Al­ler­gan goes on a buy­ing spree for NASH drugs, adding Akar­na in M&A dou­ble head­er

Brent Saun­ders, Al­ler­gan

Al­ler­gan $AGN is pulling out all the stops in ramp­ing up its own NASH pipeline in record time. Just hours af­ter an­nounc­ing plans to bag To­bi­ra $TBRA for a jaw-drop­ping pre­mi­um in a $1.7 bil­lion deal, the fast-grow­ing phar­ma bagged the fledg­ling UK biotech Akar­na for $50 mil­lion up­front and an un­spec­i­fied set of mile­stones.

This new deal adds Akar­na’s lead ther­a­py, one of its non-bile acid FXR ag­o­nists dubbed AKN-083. And there are more pre­clin­i­cal FXR ther­a­pies in the works that will now be fed in­to Al­ler­gan’s overnight R&D ex­pan­sion. Akar­na an­nounced a mod­est $15 mil­lion B round back in Feb­ru­ary.

Akar­na is fo­cused on a nu­clear hor­mone re­cep­tor ex­pressed in the liv­er, which many be­lieve is the kind of mas­ter reg­u­la­tor that can be used to treat NASH, a fat­ty liv­er dis­ease that’s grow­ing rapid­ly. In­ter­cept’s $ICPT Ocali­va, ap­proved in the US, tar­gets FXR. Gilead’s $GILD ex­per­i­men­tal GS-9674 is al­so a play­er. Al­ler­gan will now set out to try and beat them both in up­com­ing clin­i­cal stud­ies.

Al­ler­gan an­nounced this morn­ing that it had agreed to pay To­bi­ra’s in­vestors six times what their stock was worth at the close of busi­ness on Mon­day. That deal de­liv­ered two drugs, in­clud­ing ceni­crivi­roc, which flunked a Phase IIb study for NASH in Ju­ly. The South San Fran­cis­co-based biotech, though, said it got enough pos­i­tive da­ta on a sec­ondary end­point to war­rant a move in­to a piv­otal Phase III pro­gram.

Al­ler­gan CEO Brent Saun­ders has said he plans a se­ries of step­ping stone deals to beef up the pipeline, with new deals rang­ing from Phase I through late-stage de­vel­op­ment. He’s not wait­ing around to sa­vor each one, in­stead choos­ing to leap from one to the next. Al­ler­gan ac­quired Vi­tae just a few days ago, and more deals are clear­ly in the works.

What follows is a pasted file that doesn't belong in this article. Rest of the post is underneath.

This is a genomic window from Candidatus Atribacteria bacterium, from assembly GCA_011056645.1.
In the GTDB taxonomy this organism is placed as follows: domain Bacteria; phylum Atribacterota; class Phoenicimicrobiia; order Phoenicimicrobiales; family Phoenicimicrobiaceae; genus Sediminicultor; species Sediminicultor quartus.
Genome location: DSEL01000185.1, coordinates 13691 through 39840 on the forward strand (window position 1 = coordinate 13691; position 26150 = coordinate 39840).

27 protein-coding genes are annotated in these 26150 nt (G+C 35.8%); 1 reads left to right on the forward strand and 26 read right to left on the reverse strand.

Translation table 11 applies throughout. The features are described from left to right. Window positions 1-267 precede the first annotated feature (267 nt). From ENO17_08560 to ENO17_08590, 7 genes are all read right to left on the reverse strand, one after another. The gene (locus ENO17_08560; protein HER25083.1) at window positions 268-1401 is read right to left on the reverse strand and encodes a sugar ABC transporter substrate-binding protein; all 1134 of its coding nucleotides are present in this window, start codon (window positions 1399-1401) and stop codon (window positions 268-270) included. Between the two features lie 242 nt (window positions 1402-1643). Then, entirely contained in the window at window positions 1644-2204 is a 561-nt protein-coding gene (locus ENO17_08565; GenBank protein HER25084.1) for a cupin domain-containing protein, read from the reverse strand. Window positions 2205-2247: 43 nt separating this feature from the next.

David Nichol­son, Chief Re­search & De­vel­op­ment Of­fi­cer, Al­ler­gan, had this to say about deal num­ber two:

“AKN-083 is a high­ly dif­fer­en­ti­at­ed, se­lec­tive FXR ag­o­nist which is a strong­ly val­i­dat­ed ther­a­peu­tic mech­a­nism for the treat­ment of NASH. In ad­di­tion, AKN-083 is a non-bile acid FXR ag­o­nist that in pre­clin­i­cal stud­ies has shown high affin­i­ty, po­ten­cy and se­lec­tiv­i­ty with a bet­ter tol­er­a­bil­i­ty pro­file. These char­ac­ter­is­tics make AKN-083 a great ad­di­tion to our port­fo­lio of as­sets for the treat­ment of NASH.”

Pfiz­er’s Doug Gior­dano has $500M — and some ad­vice — to of­fer a cer­tain breed of 'break­through' biotech

So let’s say you’re running a cutting-edge, clinical-stage biotech, probably public, but not necessarily so, which could see some big advantages teaming up with some marquee researchers, picking up say $50 million to $75 million dollars in a non-threatening minority equity investment that could take you to the next level.

Doug Giordano might have some thoughts on how that could work out.